Chronic dietary fat intake modifies the postprandial response of hemostatic markers to a single fatty test meal1-3

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Hemostasis is the result of a complex equilibrium between coagulation and fibrinolysis, and the influence of different dietary models on this equilibrium is not entirely known.


The objective was to compare the effects of the chronic intake of different dietary models on postprandial hemostasis.


In a randomized crossover design, 20 healthy men consumed for 28 d each diets rich in monounsaturated fatty acids (MUFAs), saturated fatty acids (SFAs), and carbohydrates plus n−3 fatty acids (CHO/N3). Fasting and postprandial hemostatic factors (factor VII coagulant activity, plasminogen activator inhibitor-1, tissue-type plasminogen activator, D-dimer, and thromboxane B2) were measured; meal tests for the postprandial measures were based on butter, virgin olive oil, and walnuts for the SFA, MUFA, and CHO/N3 diets, respectively.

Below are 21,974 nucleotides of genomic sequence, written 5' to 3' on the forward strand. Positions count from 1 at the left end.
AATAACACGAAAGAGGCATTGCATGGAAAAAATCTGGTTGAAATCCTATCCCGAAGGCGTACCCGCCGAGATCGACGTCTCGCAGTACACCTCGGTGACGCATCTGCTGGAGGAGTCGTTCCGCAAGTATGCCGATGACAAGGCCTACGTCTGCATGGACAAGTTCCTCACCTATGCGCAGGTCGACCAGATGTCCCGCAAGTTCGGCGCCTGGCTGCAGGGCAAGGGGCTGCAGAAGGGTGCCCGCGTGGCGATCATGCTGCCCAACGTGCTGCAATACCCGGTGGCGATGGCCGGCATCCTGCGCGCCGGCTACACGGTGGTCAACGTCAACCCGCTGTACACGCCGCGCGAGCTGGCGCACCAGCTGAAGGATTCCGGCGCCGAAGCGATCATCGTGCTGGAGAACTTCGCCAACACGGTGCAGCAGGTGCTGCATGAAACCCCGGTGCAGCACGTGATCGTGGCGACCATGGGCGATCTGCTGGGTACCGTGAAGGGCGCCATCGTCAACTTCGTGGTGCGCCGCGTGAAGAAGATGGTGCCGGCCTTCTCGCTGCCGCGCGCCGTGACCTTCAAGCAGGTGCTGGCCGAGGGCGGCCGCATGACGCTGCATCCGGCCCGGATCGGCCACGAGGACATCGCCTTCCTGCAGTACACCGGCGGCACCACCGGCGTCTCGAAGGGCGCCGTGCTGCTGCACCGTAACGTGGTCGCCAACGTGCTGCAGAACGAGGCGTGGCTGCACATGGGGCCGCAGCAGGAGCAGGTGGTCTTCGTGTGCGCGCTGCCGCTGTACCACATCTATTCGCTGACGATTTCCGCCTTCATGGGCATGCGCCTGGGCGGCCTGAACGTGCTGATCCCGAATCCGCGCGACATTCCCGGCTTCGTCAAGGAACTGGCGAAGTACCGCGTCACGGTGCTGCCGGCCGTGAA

There were no differences in the fasting variables after the dietary periods. After the 3 fatty meals were consumed, we observed an increase in thromboxane B2 and D-dimer and a reduction in tissue plasminogen activator, irrespective of the dietary model. The MUFA or CHO/N3 meals lowered postprandial concentrations of factor VII coagulant activity, although the reduction was greater after the MUFA-enriched meal. The concentration of plasminogen activator inhibitor-1 was greater after the SFA meal than after the other 2 meals.


The administration of a fatty meal induces a postprandial procoagulant tendency, irrespective of the type of fat consumed. However, the use of a dietary model rich in SFA creates a more procoagulant environment than does a model that includes MUFA or CHO/N3 as the source of fatty acids.

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